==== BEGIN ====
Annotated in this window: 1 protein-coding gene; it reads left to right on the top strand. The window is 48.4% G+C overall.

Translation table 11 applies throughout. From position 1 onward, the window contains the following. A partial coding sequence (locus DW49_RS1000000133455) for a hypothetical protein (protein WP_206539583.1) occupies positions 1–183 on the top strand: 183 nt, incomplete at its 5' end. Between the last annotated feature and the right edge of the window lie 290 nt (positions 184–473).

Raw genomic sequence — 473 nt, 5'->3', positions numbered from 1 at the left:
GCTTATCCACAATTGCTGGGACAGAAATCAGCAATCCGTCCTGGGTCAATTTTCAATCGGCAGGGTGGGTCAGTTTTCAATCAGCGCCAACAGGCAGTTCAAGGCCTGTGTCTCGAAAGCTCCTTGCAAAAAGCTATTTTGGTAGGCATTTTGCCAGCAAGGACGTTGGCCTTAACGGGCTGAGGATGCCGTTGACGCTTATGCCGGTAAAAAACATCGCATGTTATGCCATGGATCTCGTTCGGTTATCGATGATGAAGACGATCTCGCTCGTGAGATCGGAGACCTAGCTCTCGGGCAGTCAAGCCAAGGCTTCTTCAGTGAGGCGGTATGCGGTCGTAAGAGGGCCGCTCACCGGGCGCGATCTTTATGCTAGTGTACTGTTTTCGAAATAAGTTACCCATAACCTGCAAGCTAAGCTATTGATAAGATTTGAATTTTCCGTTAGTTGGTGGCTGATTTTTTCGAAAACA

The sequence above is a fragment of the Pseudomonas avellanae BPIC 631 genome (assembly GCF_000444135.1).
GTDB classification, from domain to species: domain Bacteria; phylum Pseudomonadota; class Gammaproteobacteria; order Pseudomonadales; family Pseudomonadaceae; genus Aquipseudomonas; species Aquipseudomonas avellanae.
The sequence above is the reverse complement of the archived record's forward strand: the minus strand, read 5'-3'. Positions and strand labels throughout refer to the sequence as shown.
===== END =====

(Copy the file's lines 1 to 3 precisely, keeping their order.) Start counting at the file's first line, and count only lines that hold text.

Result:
Annotated in this window: 1 protein-coding gene; it reads left to right on the top strand. The window is 48.4% G+C overall.

Translation table 11 applies throughout. From position 1 onward, the window contains the following. A partial coding sequence (locus DW49_RS1000000133455) for a hypothetical protein (protein WP_206539583.1) occupies positions 1–183 on the top strand: 183 nt, incomplete at its 5' end. Between the last annotated feature and the right edge of the window lie 290 nt (positions 184–473).

Raw genomic sequence — 473 nt, 5'->3', positions numbered from 1 at the left: